How Did Cable Drag Down Disney In Fiscal Q4?


“We’re very pleased with our performance for the year, delivering the highest revenue, net income and earnings per share in Disney’s history,” Bob Iger, Chairman/CEO of The Walt Disney Company, said late Thursday, as Disney released fiscal Q4 numbers that showed a severe weakness in its Cable Networks segment.

Net revenue fell 3%, to $13.14 billion, while net income grew 10%, to $1.77 billion.

Disney’s diluted EPS grew from 95 cents to $1.10 during the quarter, while Free Cash Flow increased 29%, to $2.75 billion.

Segment operating income dipped by 10%, however, to $3.18 billion.

The key culprit? Disney’s Media Networks, which house Disney Channel and ESPN, which is mired in a dispute with Nielsen over a huge dip in its November 2016 Cable Universe Estimates.

With a 360-degree “all-device, anywhere you are” approach to delivery, ESPN was specifically cited as a reason why Media Networks revenue in fiscal Q4 fell 3%, to $5.66 billion, and Media Networks Segment Operating Income dipped 8%, to $1.68 billion.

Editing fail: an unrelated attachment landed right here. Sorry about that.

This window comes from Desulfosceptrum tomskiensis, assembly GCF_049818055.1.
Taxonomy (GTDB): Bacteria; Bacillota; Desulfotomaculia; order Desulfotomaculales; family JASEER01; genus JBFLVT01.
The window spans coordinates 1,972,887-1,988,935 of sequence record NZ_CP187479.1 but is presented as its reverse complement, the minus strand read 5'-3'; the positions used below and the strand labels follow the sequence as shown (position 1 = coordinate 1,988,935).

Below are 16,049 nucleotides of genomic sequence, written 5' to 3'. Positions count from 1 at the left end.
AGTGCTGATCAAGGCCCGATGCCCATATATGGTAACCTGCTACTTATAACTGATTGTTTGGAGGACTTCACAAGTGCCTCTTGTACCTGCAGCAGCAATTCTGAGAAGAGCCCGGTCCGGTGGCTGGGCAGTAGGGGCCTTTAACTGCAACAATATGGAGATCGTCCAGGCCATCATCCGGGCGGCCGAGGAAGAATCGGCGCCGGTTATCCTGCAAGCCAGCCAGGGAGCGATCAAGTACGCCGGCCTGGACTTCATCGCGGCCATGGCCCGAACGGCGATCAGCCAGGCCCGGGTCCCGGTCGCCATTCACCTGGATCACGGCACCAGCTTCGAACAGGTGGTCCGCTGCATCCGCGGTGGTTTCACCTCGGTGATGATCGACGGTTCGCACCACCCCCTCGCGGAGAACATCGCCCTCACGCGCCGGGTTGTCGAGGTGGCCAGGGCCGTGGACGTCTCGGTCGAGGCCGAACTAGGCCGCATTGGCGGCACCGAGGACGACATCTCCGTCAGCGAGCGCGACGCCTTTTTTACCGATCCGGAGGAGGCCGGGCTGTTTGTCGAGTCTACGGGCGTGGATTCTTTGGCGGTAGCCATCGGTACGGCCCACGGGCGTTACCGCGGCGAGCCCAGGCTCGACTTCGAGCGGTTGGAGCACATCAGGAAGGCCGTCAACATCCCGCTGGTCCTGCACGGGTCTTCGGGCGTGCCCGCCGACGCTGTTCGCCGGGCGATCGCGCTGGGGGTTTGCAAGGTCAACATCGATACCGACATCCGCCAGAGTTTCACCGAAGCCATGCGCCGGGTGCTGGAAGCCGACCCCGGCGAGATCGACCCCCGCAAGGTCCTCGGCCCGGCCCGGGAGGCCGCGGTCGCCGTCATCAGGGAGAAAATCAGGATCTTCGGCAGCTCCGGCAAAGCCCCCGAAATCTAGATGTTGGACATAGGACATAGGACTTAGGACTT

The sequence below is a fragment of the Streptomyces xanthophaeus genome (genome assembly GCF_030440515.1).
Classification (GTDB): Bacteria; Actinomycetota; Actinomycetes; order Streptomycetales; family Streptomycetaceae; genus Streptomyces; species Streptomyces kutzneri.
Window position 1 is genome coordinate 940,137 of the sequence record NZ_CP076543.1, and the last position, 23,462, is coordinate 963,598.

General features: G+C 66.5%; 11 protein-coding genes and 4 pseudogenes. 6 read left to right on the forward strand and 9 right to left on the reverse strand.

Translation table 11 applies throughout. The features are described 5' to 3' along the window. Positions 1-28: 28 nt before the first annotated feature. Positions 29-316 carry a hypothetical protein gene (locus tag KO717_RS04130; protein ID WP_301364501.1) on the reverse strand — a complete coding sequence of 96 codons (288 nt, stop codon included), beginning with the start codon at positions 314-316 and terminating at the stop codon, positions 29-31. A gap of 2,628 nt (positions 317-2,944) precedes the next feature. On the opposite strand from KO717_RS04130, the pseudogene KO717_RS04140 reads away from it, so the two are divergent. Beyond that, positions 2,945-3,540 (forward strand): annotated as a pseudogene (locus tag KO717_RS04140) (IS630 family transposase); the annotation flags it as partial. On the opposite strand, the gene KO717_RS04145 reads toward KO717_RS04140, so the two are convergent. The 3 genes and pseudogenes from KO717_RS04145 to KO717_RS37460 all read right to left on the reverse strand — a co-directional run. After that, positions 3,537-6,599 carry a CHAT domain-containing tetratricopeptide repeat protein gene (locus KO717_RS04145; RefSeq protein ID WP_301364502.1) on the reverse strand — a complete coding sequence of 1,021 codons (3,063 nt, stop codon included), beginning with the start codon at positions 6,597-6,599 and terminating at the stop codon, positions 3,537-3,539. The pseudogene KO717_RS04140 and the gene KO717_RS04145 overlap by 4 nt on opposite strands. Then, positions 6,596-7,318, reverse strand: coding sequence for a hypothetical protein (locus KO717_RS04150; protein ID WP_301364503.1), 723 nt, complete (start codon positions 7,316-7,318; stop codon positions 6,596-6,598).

Cable Networks are the only reason for this drop, as Broadcasting dollars grew 8%, to $1.7 billion, while Cable Networks revenue slid 7%, to $3.96 billion.

Operating income with Disney’s Cable Networks arm decreased 13%, to $1.4 billion, in fiscalQ4 due to decreases at ESPN and the Disney-branded Disney Channel and Disney XD. This was partially offset by an increase at Freeform, formerly ABC Family.

Why the decreases at ESPN?

Lower advertising and affiliate revenue, and higher programming and production costs, were a primary reason.

Why the downturn in ad revenue? “Fewer impressions and lower rates,” along with “lower ratings and fewer units sold.”

A decline in subscribers was partially offset by contractual rate increases.

But, an increase in programming and production costs was driven by costs for Olympics programming internationally, the World Cup of Hockey rights, and higher contractual rates for college sports.